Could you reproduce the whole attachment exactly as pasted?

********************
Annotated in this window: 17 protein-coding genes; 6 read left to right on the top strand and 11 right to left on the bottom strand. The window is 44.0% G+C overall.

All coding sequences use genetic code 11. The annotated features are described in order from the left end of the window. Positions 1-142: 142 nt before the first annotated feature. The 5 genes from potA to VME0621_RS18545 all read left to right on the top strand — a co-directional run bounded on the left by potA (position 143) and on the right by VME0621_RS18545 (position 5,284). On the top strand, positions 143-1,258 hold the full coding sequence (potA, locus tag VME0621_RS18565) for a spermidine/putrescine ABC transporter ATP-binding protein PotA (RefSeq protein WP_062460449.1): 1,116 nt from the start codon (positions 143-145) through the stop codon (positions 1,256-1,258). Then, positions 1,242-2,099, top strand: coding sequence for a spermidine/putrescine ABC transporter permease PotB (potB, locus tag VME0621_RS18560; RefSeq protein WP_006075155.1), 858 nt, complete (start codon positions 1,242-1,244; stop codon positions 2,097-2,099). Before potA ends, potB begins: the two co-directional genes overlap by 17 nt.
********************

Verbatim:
Annotated in this window: 17 protein-coding genes; 6 read left to right on the top strand and 11 right to left on the bottom strand. The window is 44.0% G+C overall.

All coding sequences use genetic code 11. The annotated features are described in order from the left end of the window. Positions 1-142: 142 nt before the first annotated feature. The 5 genes from potA to VME0621_RS18545 all read left to right on the top strand — a co-directional run bounded on the left by potA (position 143) and on the right by VME0621_RS18545 (position 5,284). On the top strand, positions 143-1,258 hold the full coding sequence (potA, locus tag VME0621_RS18565) for a spermidine/putrescine ABC transporter ATP-binding protein PotA (RefSeq protein WP_062460449.1): 1,116 nt from the start codon (positions 143-145) through the stop codon (positions 1,256-1,258). Then, positions 1,242-2,099, top strand: coding sequence for a spermidine/putrescine ABC transporter permease PotB (potB, locus tag VME0621_RS18560; RefSeq protein WP_006075155.1), 858 nt, complete (start codon positions 1,242-1,244; stop codon positions 2,097-2,099). Before potA ends, potB begins: the two co-directional genes overlap by 17 nt.